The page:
(Family Features) It’s a dilemma parents all over the country face – how to come up with healthy lunches kids will actually eat.
The first step is to get the kids involved in planning. They are much more likely to eat foods they choose and help make themselves.
Terese Allen, Organic Valley food editor, suggests establishing a theme for each day of the school week. “You’ll save thinking cap time if Monday is soup day, Tuesday is sandwich day, and so on,” she says. “Keep a file of recipes for each day’s theme, and on the weekend select one from each file for the week ahead.”
Try to include fiber-loaded fruits, vegetables, grains and nuts, calcium-rich dairy products and lean proteins. “Add in things like roasted nuts, yogurt cups, corn chips and salsa, veggies and dip, and pretzels and barbecue sauce,” says Allen. “And don’t forget ready-to-eat edibles, such as Organic Valley Stringles cheese sticks, or beef jerky and deli slices from Organic Prairie. Single-serve milks from Organic Valley are a good addition, too – since they’re shelf-stable you don’t have to worry about refrigeration.”
A daily theme, a homemade main dish and no-fuss sides: the result? Wholesome lunches and happy kids. For more healthy lunch ideas and recipes, visit www.organicvalley.coop.
by Terese Allen for Organic Valley
Instead of giving them cash to buy junk food, give them coins they can actually eat—that is, offer a balanced meal of round, coin-shaped edibles.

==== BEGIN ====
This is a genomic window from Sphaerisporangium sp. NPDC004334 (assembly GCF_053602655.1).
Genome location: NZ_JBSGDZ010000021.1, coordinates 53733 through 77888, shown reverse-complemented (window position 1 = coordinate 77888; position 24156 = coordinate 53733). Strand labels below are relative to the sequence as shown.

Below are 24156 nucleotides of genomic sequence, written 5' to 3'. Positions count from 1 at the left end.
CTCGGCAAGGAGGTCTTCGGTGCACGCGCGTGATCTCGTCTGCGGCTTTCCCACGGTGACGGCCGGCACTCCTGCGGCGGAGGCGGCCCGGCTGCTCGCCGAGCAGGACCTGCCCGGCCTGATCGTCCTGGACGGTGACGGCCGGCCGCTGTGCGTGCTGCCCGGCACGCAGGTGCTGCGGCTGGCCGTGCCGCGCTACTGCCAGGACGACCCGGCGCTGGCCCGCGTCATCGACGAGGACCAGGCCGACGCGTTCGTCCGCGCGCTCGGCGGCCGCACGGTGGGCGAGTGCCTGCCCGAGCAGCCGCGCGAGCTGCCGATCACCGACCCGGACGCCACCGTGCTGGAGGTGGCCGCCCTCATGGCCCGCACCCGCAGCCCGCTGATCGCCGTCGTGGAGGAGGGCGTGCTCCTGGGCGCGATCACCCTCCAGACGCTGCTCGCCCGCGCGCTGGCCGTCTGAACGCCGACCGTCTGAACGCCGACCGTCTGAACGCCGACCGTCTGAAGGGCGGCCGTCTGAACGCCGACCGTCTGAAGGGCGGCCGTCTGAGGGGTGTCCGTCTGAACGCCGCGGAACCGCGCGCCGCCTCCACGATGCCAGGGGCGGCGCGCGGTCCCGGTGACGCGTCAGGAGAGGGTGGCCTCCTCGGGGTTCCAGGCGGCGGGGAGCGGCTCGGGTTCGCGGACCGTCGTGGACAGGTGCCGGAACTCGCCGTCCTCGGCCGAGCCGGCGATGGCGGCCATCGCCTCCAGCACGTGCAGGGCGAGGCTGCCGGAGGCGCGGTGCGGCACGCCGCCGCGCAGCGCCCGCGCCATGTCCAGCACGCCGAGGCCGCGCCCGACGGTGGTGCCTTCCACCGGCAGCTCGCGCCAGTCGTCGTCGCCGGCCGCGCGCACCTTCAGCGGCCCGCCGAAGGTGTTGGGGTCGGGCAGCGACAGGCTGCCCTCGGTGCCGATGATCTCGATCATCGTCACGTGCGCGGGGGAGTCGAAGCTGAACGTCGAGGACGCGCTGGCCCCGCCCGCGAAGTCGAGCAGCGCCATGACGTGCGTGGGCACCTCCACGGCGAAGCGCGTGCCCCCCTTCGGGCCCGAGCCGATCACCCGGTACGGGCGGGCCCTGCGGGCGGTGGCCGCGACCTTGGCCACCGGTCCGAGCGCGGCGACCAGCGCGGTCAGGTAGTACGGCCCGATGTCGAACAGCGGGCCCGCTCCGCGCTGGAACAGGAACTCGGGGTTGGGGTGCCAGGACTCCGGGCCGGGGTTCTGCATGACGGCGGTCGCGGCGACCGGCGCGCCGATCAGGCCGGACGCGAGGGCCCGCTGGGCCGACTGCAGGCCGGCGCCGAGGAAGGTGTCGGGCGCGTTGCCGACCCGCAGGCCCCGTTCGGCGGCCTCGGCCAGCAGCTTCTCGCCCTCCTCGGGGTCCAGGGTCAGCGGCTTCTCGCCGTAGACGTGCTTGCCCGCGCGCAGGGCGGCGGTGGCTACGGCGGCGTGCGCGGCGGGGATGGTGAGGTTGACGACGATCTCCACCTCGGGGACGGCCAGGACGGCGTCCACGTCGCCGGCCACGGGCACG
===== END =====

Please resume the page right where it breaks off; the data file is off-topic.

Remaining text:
Green or yellow zucchini slices
Thick asparagus spears, blanched and cut crosswise
Broccoli stems, peeled and slice into rounds
Organic Prairie Hot Dogs, cooked, cooled and cut into rounds
Organic Prairie Italian Chicken Sausage or Bratwurst, cooked, cooled and cut into rounds
Organic Prairie Pepperoni
Sliced dried bananas
Fruit leather, cut into rounds
Organic Valley Stringles, cut crosswise into rounds
Organic Valley deli sliced cheese
Small, round pretzels
Small, round corn tortilla chips
Round ravioli, cooked and cooled
Let your child choose his or her favorites from the array of finger foods above. Pack the little piles of “coins” into a rectangular container to make a lunch-size treasure chest.
*Call these “gold nuggets” instead of coins–and offer nuggets in other colors, too (think peas, blueberries, grapes, etc.)
Courtesy of Family Features